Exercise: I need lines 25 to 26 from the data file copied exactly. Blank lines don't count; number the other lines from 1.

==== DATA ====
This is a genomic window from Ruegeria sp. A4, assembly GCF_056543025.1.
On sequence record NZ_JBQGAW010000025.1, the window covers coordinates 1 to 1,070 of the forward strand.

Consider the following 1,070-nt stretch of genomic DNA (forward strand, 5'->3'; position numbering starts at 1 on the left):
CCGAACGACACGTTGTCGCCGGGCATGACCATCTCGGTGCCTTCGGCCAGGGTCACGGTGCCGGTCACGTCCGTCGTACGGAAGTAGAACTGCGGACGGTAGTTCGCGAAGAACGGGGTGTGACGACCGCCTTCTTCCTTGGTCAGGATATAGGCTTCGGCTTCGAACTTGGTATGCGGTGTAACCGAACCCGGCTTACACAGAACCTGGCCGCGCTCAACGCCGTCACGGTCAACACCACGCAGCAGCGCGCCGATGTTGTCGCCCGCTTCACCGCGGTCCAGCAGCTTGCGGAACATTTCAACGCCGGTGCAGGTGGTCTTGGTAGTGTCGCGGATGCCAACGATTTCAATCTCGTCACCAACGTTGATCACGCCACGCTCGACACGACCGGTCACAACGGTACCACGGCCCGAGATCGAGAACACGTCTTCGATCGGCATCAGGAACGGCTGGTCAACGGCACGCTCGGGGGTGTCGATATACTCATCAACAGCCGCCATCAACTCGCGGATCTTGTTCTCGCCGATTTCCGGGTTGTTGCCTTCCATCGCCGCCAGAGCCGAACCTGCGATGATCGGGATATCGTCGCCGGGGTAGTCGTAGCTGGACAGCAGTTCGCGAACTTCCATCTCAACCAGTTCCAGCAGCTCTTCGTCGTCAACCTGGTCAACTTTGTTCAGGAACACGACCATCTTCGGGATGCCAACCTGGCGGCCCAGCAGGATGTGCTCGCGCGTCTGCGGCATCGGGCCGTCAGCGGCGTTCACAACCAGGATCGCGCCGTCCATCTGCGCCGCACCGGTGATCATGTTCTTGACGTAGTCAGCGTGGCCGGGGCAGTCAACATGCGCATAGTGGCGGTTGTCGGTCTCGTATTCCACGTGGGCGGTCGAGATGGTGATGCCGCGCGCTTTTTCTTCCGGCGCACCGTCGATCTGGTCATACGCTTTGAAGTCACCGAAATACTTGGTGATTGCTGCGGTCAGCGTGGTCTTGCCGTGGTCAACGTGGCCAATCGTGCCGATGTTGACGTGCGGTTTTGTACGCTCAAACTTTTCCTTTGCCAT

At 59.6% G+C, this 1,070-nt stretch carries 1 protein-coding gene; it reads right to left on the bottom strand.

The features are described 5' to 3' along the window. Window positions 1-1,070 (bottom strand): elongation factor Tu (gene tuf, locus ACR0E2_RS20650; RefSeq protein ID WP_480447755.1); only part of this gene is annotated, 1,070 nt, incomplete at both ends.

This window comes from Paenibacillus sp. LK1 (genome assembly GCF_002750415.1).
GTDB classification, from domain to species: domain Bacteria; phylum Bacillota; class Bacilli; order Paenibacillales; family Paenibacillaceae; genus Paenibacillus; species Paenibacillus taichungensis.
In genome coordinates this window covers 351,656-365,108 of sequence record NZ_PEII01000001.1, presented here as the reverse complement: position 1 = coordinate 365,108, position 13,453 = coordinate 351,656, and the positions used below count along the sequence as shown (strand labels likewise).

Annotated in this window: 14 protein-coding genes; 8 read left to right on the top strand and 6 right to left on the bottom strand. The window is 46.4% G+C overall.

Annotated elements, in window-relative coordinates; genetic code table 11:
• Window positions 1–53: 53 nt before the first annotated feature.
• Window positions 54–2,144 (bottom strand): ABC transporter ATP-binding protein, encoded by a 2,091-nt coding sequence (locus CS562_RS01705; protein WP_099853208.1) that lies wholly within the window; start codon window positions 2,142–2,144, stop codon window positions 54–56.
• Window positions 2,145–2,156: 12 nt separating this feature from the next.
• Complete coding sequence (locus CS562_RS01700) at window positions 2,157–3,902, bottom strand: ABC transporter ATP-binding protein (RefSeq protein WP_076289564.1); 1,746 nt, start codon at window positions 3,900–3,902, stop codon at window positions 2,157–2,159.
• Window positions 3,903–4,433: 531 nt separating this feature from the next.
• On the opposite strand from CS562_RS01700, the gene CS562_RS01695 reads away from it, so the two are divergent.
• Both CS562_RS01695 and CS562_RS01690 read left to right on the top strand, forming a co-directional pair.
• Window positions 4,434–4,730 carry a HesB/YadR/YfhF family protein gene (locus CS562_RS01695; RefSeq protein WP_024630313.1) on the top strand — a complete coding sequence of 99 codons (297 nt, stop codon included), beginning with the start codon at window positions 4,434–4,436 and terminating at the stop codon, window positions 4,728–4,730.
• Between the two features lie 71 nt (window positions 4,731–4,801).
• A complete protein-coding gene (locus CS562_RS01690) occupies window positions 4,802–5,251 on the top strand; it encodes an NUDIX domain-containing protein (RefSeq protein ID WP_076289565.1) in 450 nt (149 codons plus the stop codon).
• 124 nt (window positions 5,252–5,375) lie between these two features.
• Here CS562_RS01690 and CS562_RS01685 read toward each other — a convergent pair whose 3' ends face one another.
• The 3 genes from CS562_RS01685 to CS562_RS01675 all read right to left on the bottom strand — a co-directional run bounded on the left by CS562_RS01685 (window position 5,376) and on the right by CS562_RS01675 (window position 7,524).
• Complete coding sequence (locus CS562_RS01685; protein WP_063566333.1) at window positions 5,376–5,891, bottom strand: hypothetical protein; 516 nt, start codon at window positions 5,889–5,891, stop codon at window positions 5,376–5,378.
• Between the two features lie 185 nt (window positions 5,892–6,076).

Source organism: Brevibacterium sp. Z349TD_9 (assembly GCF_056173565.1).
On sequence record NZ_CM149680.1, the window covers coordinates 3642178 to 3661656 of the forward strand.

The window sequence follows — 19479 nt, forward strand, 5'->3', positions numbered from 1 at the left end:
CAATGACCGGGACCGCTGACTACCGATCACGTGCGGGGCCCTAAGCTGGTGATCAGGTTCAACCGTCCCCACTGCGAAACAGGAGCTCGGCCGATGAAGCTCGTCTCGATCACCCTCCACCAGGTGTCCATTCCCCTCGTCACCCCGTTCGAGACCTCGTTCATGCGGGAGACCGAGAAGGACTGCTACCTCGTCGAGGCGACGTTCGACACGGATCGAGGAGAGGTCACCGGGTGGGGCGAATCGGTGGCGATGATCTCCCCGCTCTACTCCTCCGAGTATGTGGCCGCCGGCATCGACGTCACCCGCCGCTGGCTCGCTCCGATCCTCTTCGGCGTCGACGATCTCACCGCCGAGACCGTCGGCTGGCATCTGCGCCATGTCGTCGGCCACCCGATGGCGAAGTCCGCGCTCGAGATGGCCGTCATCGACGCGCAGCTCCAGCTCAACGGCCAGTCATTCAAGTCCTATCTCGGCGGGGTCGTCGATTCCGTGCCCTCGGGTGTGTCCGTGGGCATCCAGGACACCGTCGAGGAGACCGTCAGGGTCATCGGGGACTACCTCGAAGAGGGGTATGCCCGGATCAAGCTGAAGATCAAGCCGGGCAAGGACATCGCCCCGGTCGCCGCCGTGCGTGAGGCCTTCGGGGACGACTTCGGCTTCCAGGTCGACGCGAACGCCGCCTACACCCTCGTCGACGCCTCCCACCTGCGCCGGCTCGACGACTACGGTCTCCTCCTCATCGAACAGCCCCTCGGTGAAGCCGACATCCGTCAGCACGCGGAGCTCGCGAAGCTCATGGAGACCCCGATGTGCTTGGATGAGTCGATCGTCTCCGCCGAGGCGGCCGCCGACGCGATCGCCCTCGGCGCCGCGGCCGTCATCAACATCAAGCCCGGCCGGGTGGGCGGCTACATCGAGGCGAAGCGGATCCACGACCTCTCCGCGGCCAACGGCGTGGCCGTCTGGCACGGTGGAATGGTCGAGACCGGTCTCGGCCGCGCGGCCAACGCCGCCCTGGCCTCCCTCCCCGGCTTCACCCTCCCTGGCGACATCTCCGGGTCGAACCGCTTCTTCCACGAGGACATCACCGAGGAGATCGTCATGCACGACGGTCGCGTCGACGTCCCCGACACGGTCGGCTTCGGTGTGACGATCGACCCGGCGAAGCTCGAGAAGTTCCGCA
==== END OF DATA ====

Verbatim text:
• Complete coding sequence (locus CS562_RS01685; protein WP_063566333.1) at window positions 5,376–5,891, bottom strand: hypothetical protein; 516 nt, start codon at window positions 5,889–5,891, stop codon at window positions 5,376–5,378.
• Between the two features lie 185 nt (window positions 5,892–6,076).